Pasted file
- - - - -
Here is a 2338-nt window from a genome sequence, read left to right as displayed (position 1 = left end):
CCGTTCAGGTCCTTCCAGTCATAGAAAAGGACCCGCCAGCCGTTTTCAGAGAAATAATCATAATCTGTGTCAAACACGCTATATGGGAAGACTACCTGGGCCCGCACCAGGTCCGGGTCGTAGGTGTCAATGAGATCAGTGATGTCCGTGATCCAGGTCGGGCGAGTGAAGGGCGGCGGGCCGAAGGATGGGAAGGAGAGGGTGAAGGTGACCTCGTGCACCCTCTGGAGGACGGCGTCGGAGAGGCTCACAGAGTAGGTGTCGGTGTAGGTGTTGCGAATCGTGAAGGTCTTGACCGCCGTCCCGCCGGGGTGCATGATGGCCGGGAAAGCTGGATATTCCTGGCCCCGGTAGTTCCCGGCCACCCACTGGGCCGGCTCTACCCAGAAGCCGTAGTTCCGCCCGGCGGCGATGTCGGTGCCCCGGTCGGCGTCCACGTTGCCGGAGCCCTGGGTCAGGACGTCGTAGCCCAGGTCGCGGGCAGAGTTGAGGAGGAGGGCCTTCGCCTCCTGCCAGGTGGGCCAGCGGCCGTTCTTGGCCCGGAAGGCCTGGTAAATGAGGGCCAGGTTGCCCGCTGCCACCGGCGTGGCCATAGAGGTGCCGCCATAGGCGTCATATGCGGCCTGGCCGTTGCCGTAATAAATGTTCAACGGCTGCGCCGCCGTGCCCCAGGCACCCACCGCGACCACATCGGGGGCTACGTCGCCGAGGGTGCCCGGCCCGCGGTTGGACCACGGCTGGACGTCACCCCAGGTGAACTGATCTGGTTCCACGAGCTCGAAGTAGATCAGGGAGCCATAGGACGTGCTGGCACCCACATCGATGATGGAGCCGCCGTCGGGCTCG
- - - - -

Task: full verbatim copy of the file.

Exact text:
Here is a 2338-nt window from a genome sequence, read left to right as displayed (position 1 = left end):
CCGTTCAGGTCCTTCCAGTCATAGAAAAGGACCCGCCAGCCGTTTTCAGAGAAATAATCATAATCTGTGTCAAACACGCTATATGGGAAGACTACCTGGGCCCGCACCAGGTCCGGGTCGTAGGTGTCAATGAGATCAGTGATGTCCGTGATCCAGGTCGGGCGAGTGAAGGGCGGCGGGCCGAAGGATGGGAAGGAGAGGGTGAAGGTGACCTCGTGCACCCTCTGGAGGACGGCGTCGGAGAGGCTCACAGAGTAGGTGTCGGTGTAGGTGTTGCGAATCGTGAAGGTCTTGACCGCCGTCCCGCCGGGGTGCATGATGGCCGGGAAAGCTGGATATTCCTGGCCCCGGTAGTTCCCGGCCACCCACTGGGCCGGCTCTACCCAGAAGCCGTAGTTCCGCCCGGCGGCGATGTCGGTGCCCCGGTCGGCGTCCACGTTGCCGGAGCCCTGGGTCAGGACGTCGTAGCCCAGGTCGCGGGCAGAGTTGAGGAGGAGGGCCTTCGCCTCCTGCCAGGTGGGCCAGCGGCCGTTCTTGGCCCGGAAGGCCTGGTAAATGAGGGCCAGGTTGCCCGCTGCCACCGGCGTGGCCATAGAGGTGCCGCCATAGGCGTCATATGCGGCCTGGCCGTTGCCGTAATAAATGTTCAACGGCTGCGCCGCCGTGCCCCAGGCACCCACCGCGACCACATCGGGGGCTACGTCGCCGAGGGTGCCCGGCCCGCGGTTGGACCACGGCTGGACGTCACCCCAGGTGAACTGATCTGGTTCCACGAGCTCGAAGTAGATCAGGGAGCCATAGGACGTGCTGGCACCCACATCGATGATGGAGCCGCCGTCGGGCTCG